Researcher biography

Frederick has extensive experience in ecological field monitoring, analysis and evaluation. He holds a first-class BSc(Hon) in Environmental Science (Aquatic Ecology) from Murdoch University (1996). His experience includes sampling and analysis of phytoplankton, zooplankton, macroinvertebrates and freshwater fish, and the development of condition monitoring for riverine vegetation, water birds, fluvial geomorphology and water quality parameters.

His biological monitoring experience includes macroinvertebrate monitoring in the Swan River in WA, algal monitoring in the ACT, assessment of impacts from uranium mining in Kakadu National Park in the NT and coordinating the Sustainable Rivers Audit (SRA), the largest biomonitoring program in the Murray-Darling Basin, undertaken from 2004 to 2013.

He joined the Murray-Darling Basin Commission/Authority in 2002 as part of the SRA team, and lead the program as a Director from 2010-2013. During that time, he also completed a Master of Integrated Water Management with the International Water Centre, a joint program of the University of Queensland, Griffith University, Monash University and University of Western Australia. The topic of his third-year dissertation project was ‘A comparative analysis of the Yellow River, China, and the Murray-Darling Basin: an ecosystem services valuation approach to address ecological restoration of rivers’.

Since 2013, he continued to work in the Environmental Monitoring and Evaluation team at MDBA, assessing impacts on river health from the implementation of the Basin Plan. In 2015, he was volunteering for Stockholm Environment Institute-Asia for three months, to assist with research on water quality issues for a Pilot project in the Chindwin Basin in Myanmar (July - September). This work contributed to a publication for the 3rd International Conference on the Status and Future of the World’s Largest Rivers, April 2017, New Delhi, India.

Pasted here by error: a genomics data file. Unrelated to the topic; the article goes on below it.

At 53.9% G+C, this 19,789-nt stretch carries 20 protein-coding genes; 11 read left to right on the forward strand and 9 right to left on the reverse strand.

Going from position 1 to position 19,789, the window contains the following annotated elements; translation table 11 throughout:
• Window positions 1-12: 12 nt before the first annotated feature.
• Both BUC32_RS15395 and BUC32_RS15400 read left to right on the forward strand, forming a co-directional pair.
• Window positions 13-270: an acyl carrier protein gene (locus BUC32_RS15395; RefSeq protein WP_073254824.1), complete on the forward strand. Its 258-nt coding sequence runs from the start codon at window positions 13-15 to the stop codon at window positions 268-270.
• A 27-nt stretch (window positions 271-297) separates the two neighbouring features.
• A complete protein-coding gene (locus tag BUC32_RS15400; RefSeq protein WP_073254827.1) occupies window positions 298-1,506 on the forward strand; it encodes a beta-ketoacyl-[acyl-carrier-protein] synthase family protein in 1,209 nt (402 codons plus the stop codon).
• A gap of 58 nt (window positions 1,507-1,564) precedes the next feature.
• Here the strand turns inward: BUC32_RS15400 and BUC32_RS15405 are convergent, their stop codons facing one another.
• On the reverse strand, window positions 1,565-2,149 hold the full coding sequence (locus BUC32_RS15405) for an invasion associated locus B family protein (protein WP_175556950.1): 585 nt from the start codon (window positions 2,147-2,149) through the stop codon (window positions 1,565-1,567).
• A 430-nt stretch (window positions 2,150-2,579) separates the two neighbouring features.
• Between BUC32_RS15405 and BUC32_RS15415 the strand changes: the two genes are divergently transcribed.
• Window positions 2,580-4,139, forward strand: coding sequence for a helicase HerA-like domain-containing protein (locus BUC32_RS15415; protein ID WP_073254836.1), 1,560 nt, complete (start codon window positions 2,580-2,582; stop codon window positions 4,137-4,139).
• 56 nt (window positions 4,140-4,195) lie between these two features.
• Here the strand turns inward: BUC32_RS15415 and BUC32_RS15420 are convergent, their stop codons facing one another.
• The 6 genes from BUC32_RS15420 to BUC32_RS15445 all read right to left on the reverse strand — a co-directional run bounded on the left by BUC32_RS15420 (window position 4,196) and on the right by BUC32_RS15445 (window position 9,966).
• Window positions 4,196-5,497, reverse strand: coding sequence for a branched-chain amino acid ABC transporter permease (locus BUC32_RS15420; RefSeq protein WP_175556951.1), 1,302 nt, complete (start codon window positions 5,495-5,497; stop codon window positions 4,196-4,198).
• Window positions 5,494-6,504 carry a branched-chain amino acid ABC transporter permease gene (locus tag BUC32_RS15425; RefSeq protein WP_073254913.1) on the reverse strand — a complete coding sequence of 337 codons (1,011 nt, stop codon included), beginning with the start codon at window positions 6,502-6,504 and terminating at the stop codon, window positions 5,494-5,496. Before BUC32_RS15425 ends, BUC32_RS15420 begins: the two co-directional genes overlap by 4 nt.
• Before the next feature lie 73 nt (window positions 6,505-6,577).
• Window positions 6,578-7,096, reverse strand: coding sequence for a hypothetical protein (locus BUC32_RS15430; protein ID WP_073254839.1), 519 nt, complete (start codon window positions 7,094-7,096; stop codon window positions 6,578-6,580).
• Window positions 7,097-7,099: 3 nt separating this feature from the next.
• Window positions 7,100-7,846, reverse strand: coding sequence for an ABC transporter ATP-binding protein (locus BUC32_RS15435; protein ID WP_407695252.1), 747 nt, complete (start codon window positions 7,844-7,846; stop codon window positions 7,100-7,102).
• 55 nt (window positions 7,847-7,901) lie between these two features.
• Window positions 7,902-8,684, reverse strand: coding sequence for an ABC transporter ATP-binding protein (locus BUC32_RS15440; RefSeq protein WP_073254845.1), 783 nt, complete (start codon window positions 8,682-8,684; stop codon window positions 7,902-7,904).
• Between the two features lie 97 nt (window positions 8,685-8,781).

Increasingly, Frederick’s research interest is focusing on policy and governance settings as the primary challenge for managing natural resource systems in a sustainable way. This includes determining the contextual parameters for sustainable development, in both developing and developed countries, and involves key principles of integrated water resource management.
 
In February 2017, he has returned to full-time study, undertaking a PhD at the School of Earth and Environmental Sciences (SEES) at the University of Queensland. The PhD wants to investigate the role of River Basin Organizations in sustainable management of river basins. Looking at socio-ecological systems dynamics, the study aims to develop an integrated governance and management framework to deliver water and ecosystem services security, using a semi-quantitative indicator approach. The framework will be applied in three river basins around the world: Yellow River (China), Ebro River (Spain) and São Francisco River Basin (Brazil). Learnings should provide lessons for RBOs in other parts of the world, including the Asia-Pacific.